[This contest is now closed and congratulations to all our winners!]
It’s interesting how people make connections. I first heard Gail Callahan’s name in, of all places, the dentist’s chair. When I told my dentist that I was working on a crochet book, she said, “A friend of mine’s mother-in-law does something with yarn. I think she dyes it.” Dr. Lee forwarded Gail’s information to me later that day, and we’ve worked together several times since then! I used Gail’s Kangaroo Dyer yarn for the Loop-de-loop, Furry Fun, and Honeycomb Bolster pillows in my Crochet Pillows book; two of the scarves in my new book, Crochet Scarves (coming in June!), Sea Splash and Grecian Ladders, feature Gail’s yarn. (See how important it is to get those regular dental checkups?)
I’ve been very impressed with her colorways, which is why I was delighted to learn about her new product, Gail Callahan’s Original Colorgrid.
Gail, the author of Hand Dyeing Yarn and Fleece, explains her inspiration for the product:
“I was challenged to write a chapter on color,” she says. “In doing research I observed that every book on color had a color wheel in some shape or form. For me, the color wheel was `The dreaded color wheel!’ because I never understood it. Why did my box of crayons have brown and black but the color wheel did not? I told my editor, Gwen Steege, that I did not want a color wheel in our book because it did not work for me.
“That got me thinking about how to talk about color. I placed three buckets of color on a shelf: blue, yellow, and red, all in a row. I envisioned the blue and yellow buckets pouring in droplets between each other, and watching them mix so you could see all the variations of these colors beneath them. Thus, the colors mixing, and the boxes of color. The same for the other mixes. This is how the grid developed. After playing around with the Colorgrid, I discovered that if you jump a certain amount of squares, you get combinations that work.”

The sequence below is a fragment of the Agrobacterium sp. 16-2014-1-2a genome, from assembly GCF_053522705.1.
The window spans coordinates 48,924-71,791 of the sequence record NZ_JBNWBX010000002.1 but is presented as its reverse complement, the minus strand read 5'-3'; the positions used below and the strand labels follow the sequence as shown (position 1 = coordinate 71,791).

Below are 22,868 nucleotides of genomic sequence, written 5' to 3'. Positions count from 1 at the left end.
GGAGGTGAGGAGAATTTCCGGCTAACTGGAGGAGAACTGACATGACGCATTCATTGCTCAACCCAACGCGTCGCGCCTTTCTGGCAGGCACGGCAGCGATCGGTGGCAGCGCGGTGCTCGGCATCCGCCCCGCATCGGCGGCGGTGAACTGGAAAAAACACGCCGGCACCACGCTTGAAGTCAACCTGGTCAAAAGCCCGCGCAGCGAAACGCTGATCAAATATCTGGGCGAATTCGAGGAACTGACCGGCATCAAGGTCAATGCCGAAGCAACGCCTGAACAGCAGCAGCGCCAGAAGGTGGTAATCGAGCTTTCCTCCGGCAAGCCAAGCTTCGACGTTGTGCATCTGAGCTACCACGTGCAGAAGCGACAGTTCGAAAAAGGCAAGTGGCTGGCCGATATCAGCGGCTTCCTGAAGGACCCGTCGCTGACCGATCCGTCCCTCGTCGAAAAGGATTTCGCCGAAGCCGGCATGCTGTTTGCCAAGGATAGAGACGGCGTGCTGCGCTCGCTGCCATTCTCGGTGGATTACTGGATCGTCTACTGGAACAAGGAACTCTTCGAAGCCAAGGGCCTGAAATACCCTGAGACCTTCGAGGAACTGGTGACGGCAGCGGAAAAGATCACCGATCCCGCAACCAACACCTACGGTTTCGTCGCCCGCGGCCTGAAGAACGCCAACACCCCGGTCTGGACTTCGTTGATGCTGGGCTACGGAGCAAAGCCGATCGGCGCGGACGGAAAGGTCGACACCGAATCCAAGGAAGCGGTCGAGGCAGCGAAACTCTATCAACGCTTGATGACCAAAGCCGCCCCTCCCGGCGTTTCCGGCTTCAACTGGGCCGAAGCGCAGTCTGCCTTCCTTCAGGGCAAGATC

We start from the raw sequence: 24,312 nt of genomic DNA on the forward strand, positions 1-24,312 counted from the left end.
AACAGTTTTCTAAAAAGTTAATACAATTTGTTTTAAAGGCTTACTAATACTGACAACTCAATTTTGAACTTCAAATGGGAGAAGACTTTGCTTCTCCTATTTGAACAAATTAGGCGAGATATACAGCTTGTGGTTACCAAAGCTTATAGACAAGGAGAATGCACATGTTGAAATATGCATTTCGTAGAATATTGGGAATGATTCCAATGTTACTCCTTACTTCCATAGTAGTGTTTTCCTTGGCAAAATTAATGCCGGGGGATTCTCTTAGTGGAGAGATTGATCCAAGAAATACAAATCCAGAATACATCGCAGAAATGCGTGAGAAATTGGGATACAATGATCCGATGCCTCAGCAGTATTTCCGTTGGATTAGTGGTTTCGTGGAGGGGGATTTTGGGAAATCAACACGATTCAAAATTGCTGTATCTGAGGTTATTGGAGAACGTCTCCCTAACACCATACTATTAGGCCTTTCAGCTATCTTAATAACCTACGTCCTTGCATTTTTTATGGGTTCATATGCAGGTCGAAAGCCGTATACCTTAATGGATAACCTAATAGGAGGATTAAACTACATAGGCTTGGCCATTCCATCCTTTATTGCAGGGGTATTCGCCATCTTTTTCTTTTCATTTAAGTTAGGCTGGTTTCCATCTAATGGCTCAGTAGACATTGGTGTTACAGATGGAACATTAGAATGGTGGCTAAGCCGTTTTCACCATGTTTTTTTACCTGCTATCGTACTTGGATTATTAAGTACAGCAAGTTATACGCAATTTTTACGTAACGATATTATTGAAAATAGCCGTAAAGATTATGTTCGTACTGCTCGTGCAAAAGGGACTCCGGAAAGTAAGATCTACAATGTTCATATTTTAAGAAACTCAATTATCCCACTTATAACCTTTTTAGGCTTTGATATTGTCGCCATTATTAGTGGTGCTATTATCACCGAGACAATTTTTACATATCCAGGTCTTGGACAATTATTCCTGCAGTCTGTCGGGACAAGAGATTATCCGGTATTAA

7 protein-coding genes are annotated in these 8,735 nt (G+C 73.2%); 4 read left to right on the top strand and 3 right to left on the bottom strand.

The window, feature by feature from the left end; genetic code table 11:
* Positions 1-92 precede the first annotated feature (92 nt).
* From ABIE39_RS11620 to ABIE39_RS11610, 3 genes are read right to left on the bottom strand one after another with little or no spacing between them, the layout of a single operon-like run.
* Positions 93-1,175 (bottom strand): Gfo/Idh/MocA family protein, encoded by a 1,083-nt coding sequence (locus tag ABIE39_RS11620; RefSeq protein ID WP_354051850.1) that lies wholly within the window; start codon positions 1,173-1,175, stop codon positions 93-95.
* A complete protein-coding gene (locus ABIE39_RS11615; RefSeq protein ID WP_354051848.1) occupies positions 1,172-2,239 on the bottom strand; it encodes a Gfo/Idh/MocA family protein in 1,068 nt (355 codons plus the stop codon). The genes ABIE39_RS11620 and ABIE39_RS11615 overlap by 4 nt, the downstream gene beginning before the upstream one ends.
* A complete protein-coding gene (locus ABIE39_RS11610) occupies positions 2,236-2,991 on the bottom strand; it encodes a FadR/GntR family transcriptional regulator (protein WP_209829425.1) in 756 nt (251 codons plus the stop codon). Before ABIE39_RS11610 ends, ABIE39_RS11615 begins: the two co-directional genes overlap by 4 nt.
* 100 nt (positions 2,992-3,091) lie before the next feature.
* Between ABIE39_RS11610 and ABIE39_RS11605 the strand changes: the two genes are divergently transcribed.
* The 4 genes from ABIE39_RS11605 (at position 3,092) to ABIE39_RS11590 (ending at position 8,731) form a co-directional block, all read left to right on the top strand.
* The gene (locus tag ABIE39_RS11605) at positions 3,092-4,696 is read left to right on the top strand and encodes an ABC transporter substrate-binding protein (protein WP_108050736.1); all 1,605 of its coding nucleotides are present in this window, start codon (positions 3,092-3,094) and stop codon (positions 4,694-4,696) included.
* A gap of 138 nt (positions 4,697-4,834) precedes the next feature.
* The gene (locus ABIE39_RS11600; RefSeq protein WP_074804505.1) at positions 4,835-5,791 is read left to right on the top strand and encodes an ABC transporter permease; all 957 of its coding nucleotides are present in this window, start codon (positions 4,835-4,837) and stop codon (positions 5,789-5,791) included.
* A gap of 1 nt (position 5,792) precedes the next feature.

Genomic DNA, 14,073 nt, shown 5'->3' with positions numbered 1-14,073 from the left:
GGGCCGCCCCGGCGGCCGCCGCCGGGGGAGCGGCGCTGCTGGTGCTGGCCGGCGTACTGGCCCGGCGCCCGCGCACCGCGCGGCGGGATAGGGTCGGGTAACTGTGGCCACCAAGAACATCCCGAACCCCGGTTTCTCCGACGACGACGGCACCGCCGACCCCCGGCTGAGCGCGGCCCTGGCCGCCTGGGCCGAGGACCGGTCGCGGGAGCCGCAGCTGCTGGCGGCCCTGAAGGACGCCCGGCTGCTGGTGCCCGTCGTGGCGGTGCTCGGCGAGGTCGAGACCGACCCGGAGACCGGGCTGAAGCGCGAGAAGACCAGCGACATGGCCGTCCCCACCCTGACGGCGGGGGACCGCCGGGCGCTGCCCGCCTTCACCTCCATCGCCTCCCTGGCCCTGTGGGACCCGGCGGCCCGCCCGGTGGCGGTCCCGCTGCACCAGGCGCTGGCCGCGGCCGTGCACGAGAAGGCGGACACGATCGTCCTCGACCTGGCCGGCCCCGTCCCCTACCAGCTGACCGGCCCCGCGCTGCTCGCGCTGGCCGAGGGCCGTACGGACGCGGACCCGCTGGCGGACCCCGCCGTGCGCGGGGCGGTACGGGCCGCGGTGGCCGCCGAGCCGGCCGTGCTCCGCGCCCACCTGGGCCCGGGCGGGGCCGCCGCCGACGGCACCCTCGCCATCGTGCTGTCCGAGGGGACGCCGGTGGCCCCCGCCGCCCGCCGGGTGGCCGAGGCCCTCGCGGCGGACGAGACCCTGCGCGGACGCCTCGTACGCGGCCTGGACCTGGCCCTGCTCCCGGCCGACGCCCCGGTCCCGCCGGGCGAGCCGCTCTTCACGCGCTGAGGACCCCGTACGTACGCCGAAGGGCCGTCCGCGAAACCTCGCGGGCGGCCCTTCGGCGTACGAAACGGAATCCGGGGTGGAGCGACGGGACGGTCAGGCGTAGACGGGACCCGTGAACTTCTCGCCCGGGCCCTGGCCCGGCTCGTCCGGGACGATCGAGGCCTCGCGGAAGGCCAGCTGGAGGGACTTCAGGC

The grid itself is a shiny trifold with a detachable template. Open the grid to reveal 14 squares across by 11 vertically. The template has open circles, 3 x 3 with the center one a bit larger than the surrounding ones, and a rectangular slit. Simply position the large circle over the color you like–that’s your Base Color. The colors in the surrounding circles are “close relatives” that Gail says you can use with confidence. Look in the slit for the Spark that will punch up your color selection. That’s all there is to it! Position the template horizontally or vertically, with the holes at the bottom or the top, it works in any orientation. Just lay the template down and voila!
Gail suggests using the Base and Spark colors in a 9:1 proportion for the most harmonious results.
Yarnies will love the Colorgrid, but it’s not just for fiber artists. Gail says, “The most exciting customer so far is a man who owns several tattoo shops. He wanted the Colorgrid for his workers to find the spark in their color combinations!” The Colorgrid is helpful for gardening (maybe my floral palette will finally work this year!), quilting, beading, home decorating, even arranging food on a plate.
My only niggle with the product is that the folds run right through the middle of squares, rather than between columns of squares. I don’t like the seam showing through the holes. This is a minor flaw and does not detract from my excitement for the Colorgrid.
“I want to empower people to use color with confidence,” Gail says, “and to explore what they like and get excited about it.”
Gail, who lives in Greenfield, MA and is the house dyer for WEBS (wow!), hopes to do a Colorgrid in neutrals. Much like a field of prairie grass that looks monochromatic at first glance but is full of subtle, beautiful color on further inspection, neutrals are not devoid of color.
Gail Callahan’s Original Colorgrid retails for $7.95 and is available through WEBS and on Amazon, among other places. The product is produced by Storey Publishing. Keep up with Gail at her Kangaroo Dyer blog.
WIN GAIL CALLAHAN’S ORIGINAL COLORGRID
Gail has generously offered to send a Colorgrid to five lucky winners! Here’s how it works: Post a comment on this blog before 11:59 p.m. EDT Tuesday, May 1, 2012. Each commenter will be entered in a random drawing (one per person, no matter how many comments you post). The winners will be announced here on Wednesday, May 2, along with instructions on how to get your mailing address to Gail so she can send out your prize. Make sure you check back to see if you’ve won. Good luck!